Vaccinated Americans should get tested after COVID-19 exposure, CDC recommends in new guidance
Breakthrough cases, when a vaccinated person tests positive for the coronavirus, are still very rare
Vaccinated people should get tested for COVID-19 if they’ve been around anyone who has the coronavirus, regardless if the vaccinated individual has symptoms or not, according to new recommendations from the Centers for Disease Control and Prevention.
- “Testing is widely available,” Walensky added.
We can halt the chain of #COVID19 transmission in the next couple of weeks if we unify together, get more people vaccinated, and mask in the meantime when in areas of high or substantial transmission. Learn how you can #StopTheSpread of the #Deltavariant: https://t.co/RHkXpjcoR2 https://t.co/3qREYHwqtl— Rochelle Walensky, MD, MPH (@CDCDirector) July 29, 2021
What are the CDC’s new testing guidelines for vaccinated people?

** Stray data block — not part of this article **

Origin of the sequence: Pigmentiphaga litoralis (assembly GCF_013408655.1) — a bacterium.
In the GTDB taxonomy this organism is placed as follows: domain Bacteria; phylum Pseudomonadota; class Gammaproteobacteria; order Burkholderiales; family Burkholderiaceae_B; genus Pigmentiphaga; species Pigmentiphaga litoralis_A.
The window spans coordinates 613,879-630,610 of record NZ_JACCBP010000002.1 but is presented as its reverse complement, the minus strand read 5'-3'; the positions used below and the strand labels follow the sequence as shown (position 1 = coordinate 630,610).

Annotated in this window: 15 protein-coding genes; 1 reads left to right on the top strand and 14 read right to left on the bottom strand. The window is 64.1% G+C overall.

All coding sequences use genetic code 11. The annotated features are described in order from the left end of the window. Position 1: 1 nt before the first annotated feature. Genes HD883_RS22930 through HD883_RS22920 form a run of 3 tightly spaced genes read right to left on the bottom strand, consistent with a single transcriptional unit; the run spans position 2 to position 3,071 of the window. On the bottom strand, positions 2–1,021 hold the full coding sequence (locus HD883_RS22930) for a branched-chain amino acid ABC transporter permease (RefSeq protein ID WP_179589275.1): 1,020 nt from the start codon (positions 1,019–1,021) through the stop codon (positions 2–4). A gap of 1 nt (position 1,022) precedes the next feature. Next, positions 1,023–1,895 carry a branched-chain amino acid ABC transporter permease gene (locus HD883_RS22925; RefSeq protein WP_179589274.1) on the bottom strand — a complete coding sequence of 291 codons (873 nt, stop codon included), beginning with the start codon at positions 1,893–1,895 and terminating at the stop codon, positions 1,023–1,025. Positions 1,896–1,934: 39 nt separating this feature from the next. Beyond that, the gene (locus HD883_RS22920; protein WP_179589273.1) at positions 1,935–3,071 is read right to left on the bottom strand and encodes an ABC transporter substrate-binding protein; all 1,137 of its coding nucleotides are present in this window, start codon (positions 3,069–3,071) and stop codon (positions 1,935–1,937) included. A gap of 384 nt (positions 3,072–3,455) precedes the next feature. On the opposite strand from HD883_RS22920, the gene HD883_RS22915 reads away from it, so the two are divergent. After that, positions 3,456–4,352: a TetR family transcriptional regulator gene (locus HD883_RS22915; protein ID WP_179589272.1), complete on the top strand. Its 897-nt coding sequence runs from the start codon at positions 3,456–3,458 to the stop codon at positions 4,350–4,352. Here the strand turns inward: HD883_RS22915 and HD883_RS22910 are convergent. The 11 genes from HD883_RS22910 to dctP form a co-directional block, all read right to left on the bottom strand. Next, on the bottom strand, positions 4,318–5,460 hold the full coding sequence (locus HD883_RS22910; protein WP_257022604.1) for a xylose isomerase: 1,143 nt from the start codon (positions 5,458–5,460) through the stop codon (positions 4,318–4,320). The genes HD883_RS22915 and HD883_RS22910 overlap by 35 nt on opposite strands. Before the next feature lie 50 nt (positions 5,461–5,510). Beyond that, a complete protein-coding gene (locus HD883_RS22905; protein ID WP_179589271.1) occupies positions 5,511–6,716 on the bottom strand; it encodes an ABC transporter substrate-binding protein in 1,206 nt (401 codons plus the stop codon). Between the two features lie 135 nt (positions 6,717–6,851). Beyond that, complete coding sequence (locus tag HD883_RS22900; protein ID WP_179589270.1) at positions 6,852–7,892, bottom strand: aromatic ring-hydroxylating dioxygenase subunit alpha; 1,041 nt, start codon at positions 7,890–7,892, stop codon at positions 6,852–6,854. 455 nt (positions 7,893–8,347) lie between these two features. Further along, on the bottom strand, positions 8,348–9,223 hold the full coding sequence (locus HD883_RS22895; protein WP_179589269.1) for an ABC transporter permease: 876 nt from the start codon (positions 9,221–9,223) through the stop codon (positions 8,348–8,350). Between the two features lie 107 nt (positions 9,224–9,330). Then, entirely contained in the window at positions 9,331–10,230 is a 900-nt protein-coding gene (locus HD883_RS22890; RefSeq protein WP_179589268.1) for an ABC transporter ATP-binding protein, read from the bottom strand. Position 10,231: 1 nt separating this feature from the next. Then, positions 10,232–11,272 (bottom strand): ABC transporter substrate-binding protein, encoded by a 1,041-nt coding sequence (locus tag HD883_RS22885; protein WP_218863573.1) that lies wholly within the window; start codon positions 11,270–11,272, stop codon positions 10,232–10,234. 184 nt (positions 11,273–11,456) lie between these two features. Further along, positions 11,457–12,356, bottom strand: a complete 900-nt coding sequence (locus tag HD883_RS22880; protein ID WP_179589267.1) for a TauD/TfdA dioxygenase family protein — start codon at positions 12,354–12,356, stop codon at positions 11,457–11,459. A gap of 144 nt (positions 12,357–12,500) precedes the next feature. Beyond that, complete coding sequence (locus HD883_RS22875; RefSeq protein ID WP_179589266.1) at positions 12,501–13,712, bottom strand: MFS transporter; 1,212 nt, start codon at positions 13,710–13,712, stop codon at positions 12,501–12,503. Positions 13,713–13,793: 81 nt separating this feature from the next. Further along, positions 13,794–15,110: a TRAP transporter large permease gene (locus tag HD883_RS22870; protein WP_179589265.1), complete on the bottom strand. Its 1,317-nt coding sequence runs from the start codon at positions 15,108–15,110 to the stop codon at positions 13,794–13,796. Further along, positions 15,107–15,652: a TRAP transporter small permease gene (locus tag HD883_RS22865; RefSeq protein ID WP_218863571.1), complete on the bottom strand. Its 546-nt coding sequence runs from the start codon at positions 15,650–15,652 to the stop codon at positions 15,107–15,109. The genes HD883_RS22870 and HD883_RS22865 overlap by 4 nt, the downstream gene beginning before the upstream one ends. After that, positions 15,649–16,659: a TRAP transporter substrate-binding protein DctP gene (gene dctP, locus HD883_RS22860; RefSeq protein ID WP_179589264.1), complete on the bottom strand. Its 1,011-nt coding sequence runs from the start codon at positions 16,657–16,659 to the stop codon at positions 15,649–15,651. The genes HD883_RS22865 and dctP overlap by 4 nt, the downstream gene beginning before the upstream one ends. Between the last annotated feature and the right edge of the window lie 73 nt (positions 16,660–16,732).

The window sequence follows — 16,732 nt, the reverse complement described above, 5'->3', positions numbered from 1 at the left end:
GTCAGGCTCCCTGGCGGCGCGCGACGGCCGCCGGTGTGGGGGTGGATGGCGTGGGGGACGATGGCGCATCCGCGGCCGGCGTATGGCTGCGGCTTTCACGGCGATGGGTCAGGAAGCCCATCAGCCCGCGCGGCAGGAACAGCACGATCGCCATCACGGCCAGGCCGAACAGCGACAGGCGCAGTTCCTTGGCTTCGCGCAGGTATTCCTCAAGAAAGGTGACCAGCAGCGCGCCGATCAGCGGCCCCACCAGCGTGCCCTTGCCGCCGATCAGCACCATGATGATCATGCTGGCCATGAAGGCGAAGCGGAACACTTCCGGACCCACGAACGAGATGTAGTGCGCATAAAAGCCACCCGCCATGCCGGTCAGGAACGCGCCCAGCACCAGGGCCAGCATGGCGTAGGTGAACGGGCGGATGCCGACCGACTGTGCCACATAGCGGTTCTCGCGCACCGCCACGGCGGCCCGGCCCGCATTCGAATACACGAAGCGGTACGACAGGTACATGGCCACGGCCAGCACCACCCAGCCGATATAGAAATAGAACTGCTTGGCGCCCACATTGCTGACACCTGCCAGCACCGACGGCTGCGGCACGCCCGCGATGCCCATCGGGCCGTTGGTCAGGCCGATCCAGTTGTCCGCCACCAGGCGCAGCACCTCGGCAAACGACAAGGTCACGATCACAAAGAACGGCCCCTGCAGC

After being in contact to someone with the coronavirus, the CDC recommends that vaccinated Americans get tested three to five days after that exposure, whether they have symptoms or not.
- While waiting for test results, the health agency suggests wearing a mask while indoors until the test comes back negative or the two weeks go by.
- If the test is positive for COVID-19, the CDC recommends that person isolate and avoid contact with others for 10 days.
Breakthrough cases are rare and vaccines help
Breakthrough cases, when a vaccinated person tests positive for the coronavirus, are incredibly rare, the Deseret News reported this week. But health experts believe the frequency of those rare cases could go up, especially as the virus mutates.
- “I think we are going to see the breakthrough rate increase, and that’s just because virus mutate. It’s part of what they are,” said Utah’s Logan Regional Hospital medical director Dr. Taki May, according to the Deseret News.
But it’s still important to get vaccinated and wear a mask.
- “When you drive your car, you don’t think, ‘Oh, I could get in an accident today.’ We hear about accidents because they’re unusual. I think people need to change their mindset,” the medical director said. “We hear about the scary stuff because it’s scary. We don’t hear about the mundane stuff, which is most people, successfully vaccinated, avoiding COVID.”